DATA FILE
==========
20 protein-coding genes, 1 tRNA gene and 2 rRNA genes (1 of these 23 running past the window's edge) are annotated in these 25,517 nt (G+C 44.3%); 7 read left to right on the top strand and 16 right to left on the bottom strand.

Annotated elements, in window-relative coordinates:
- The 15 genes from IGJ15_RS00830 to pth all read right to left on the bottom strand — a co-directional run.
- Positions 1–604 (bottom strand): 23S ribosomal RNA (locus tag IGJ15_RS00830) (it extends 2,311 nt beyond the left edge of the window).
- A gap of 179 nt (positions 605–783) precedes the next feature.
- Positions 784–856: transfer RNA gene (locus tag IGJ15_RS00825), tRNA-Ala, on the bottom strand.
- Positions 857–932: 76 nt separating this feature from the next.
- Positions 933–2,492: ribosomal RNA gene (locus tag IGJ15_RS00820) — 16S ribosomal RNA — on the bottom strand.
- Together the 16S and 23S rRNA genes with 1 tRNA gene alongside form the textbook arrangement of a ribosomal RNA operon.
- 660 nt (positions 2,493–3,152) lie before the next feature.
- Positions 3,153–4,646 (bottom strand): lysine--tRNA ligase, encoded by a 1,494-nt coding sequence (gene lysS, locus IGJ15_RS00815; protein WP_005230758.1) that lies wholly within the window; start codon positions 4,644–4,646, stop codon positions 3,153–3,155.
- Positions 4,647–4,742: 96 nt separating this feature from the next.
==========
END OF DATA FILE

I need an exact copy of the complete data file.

20 protein-coding genes, 1 tRNA gene and 2 rRNA genes (1 of these 23 running past the window's edge) are annotated in these 25,517 nt (G+C 44.3%); 7 read left to right on the top strand and 16 right to left on the bottom strand.

Annotated elements, in window-relative coordinates:
- The 15 genes from IGJ15_RS00830 to pth all read right to left on the bottom strand — a co-directional run.
- Positions 1–604 (bottom strand): 23S ribosomal RNA (locus tag IGJ15_RS00830) (it extends 2,311 nt beyond the left edge of the window).
- A gap of 179 nt (positions 605–783) precedes the next feature.
- Positions 784–856: transfer RNA gene (locus tag IGJ15_RS00825), tRNA-Ala, on the bottom strand.
- Positions 857–932: 76 nt separating this feature from the next.
- Positions 933–2,492: ribosomal RNA gene (locus tag IGJ15_RS00820) — 16S ribosomal RNA — on the bottom strand.
- Together the 16S and 23S rRNA genes with 1 tRNA gene alongside form the textbook arrangement of a ribosomal RNA operon.
- 660 nt (positions 2,493–3,152) lie before the next feature.
- Positions 3,153–4,646 (bottom strand): lysine--tRNA ligase, encoded by a 1,494-nt coding sequence (gene lysS, locus IGJ15_RS00815; protein WP_005230758.1) that lies wholly within the window; start codon positions 4,644–4,646, stop codon positions 3,153–3,155.
- Positions 4,647–4,742: 96 nt separating this feature from the next.